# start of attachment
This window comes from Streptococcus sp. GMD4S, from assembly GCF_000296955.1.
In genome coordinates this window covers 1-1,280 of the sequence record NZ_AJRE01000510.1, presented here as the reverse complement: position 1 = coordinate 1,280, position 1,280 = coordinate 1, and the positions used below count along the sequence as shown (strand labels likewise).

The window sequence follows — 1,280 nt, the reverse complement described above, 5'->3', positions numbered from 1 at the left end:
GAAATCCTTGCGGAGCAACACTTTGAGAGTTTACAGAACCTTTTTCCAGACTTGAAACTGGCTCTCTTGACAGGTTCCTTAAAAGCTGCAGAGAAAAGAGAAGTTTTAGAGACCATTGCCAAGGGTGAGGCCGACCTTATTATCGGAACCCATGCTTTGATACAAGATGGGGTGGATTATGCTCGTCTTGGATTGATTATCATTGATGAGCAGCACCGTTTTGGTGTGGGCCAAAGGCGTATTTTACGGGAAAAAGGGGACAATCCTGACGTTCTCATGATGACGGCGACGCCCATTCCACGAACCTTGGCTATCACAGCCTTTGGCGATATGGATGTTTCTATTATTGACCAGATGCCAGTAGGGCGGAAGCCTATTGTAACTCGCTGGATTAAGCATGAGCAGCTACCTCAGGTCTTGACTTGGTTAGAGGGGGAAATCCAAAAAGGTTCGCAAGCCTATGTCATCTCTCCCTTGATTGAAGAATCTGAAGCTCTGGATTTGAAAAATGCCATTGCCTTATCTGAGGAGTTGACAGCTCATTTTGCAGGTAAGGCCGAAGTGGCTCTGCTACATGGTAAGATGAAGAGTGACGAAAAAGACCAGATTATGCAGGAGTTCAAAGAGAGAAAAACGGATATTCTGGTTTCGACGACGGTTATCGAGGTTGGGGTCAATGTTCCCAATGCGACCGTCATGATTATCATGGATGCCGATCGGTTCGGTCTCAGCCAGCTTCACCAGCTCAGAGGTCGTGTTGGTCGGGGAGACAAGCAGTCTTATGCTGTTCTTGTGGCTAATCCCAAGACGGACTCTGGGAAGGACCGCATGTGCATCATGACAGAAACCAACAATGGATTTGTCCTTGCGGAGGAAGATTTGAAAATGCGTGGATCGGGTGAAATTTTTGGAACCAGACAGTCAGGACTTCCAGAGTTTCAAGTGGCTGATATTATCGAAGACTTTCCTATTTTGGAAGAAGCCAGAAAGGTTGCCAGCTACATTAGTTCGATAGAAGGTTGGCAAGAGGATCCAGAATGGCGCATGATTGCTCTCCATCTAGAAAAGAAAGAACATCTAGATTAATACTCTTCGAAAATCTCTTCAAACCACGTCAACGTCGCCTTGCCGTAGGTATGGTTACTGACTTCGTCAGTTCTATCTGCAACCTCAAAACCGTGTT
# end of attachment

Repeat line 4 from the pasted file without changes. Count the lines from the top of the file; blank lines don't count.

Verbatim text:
GAAATCCTTGCGGAGCAACACTTTGAGAGTTTACAGAACCTTTTTCCAGACTTGAAACTGGCTCTCTTGACAGGTTCCTTAAAAGCTGCAGAGAAAAGAGAAGTTTTAGAGACCATTGCCAAGGGTGAGGCCGACCTTATTATCGGAACCCATGCTTTGATACAAGATGGGGTGGATTATGCTCGTCTTGGATTGATTATCATTGATGAGCAGCACCGTTTTGGTGTGGGCCAAAGGCGTATTTTACGGGAAAAAGGGGACAATCCTGACGTTCTCATGATGACGGCGACGCCCATTCCACGAACCTTGGCTATCACAGCCTTTGGCGATATGGATGTTTCTATTATTGACCAGATGCCAGTAGGGCGGAAGCCTATTGTAACTCGCTGGATTAAGCATGAGCAGCTACCTCAGGTCTTGACTTGGTTAGAGGGGGAAATCCAAAAAGGTTCGCAAGCCTATGTCATCTCTCCCTTGATTGAAGAATCTGAAGCTCTGGATTTGAAAAATGCCATTGCCTTATCTGAGGAGTTGACAGCTCATTTTGCAGGTAAGGCCGAAGTGGCTCTGCTACATGGTAAGATGAAGAGTGACGAAAAAGACCAGATTATGCAGGAGTTCAAAGAGAGAAAAACGGATATTCTGGTTTCGACGACGGTTATCGAGGTTGGGGTCAATGTTCCCAATGCGACCGTCATGATTATCATGGATGCCGATCGGTTCGGTCTCAGCCAGCTTCACCAGCTCAGAGGTCGTGTTGGTCGGGGAGACAAGCAGTCTTATGCTGTTCTTGTGGCTAATCCCAAGACGGACTCTGGGAAGGACCGCATGTGCATCATGACAGAAACCAACAATGGATTTGTCCTTGCGGAGGAAGATTTGAAAATGCGTGGATCGGGTGAAATTTTTGGAACCAGACAGTCAGGACTTCCAGAGTTTCAAGTGGCTGATATTATCGAAGACTTTCCTATTTTGGAAGAAGCCAGAAAGGTTGCCAGCTACATTAGTTCGATAGAAGGTTGGCAAGAGGATCCAGAATGGCGCATGATTGCTCTCCATCTAGAAAAGAAAGAACATCTAGATTAATACTCTTCGAAAATCTCTTCAAACCACGTCAACGTCGCCTTGCCGTAGGTATGGTTACTGACTTCGTCAGTTCTATCTGCAACCTCAAAACCGTGTT